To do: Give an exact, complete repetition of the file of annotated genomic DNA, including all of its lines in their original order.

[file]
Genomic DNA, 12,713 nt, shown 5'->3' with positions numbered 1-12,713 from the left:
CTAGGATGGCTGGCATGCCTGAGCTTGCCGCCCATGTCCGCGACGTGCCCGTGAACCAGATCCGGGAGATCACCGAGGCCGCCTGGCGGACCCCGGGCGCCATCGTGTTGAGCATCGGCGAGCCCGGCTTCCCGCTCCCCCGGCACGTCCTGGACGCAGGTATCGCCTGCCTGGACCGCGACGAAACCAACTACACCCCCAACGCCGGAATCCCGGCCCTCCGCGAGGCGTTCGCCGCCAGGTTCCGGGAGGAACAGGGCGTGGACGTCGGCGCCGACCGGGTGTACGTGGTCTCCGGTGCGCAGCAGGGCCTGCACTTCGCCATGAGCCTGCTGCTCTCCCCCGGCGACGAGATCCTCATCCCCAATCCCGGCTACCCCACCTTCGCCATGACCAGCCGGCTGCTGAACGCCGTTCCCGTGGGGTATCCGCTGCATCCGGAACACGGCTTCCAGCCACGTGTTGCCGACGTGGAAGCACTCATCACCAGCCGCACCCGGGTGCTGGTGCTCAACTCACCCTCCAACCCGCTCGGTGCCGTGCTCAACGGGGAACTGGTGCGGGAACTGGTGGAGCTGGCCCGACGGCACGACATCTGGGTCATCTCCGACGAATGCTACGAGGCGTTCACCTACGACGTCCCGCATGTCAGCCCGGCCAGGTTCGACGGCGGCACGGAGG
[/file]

Genomic DNA, 12,713 nt, shown 5'->3' with positions numbered 1-12,713 from the left:
CTAGGATGGCTGGCATGCCTGAGCTTGCCGCCCATGTCCGCGACGTGCCCGTGAACCAGATCCGGGAGATCACCGAGGCCGCCTGGCGGACCCCGGGCGCCATCGTGTTGAGCATCGGCGAGCCCGGCTTCCCGCTCCCCCGGCACGTCCTGGACGCAGGTATCGCCTGCCTGGACCGCGACGAAACCAACTACACCCCCAACGCCGGAATCCCGGCCCTCCGCGAGGCGTTCGCCGCCAGGTTCCGGGAGGAACAGGGCGTGGACGTCGGCGCCGACCGGGTGTACGTGGTCTCCGGTGCGCAGCAGGGCCTGCACTTCGCCATGAGCCTGCTGCTCTCCCCCGGCGACGAGATCCTCATCCCCAATCCCGGCTACCCCACCTTCGCCATGACCAGCCGGCTGCTGAACGCCGTTCCCGTGGGGTATCCGCTGCATCCGGAACACGGCTTCCAGCCACGTGTTGCCGACGTGGAAGCACTCATCACCAGCCGCACCCGGGTGCTGGTGCTCAACTCACCCTCCAACCCGCTCGGTGCCGTGCTCAACGGGGAACTGGTGCGGGAACTGGTGGAGCTGGCCCGACGGCACGACATCTGGGTCATCTCCGACGAATGCTACGAGGCGTTCACCTACGACGTCCCGCATGTCAGCCCGGCCAGGTTCGACGGCGGCACGGAGG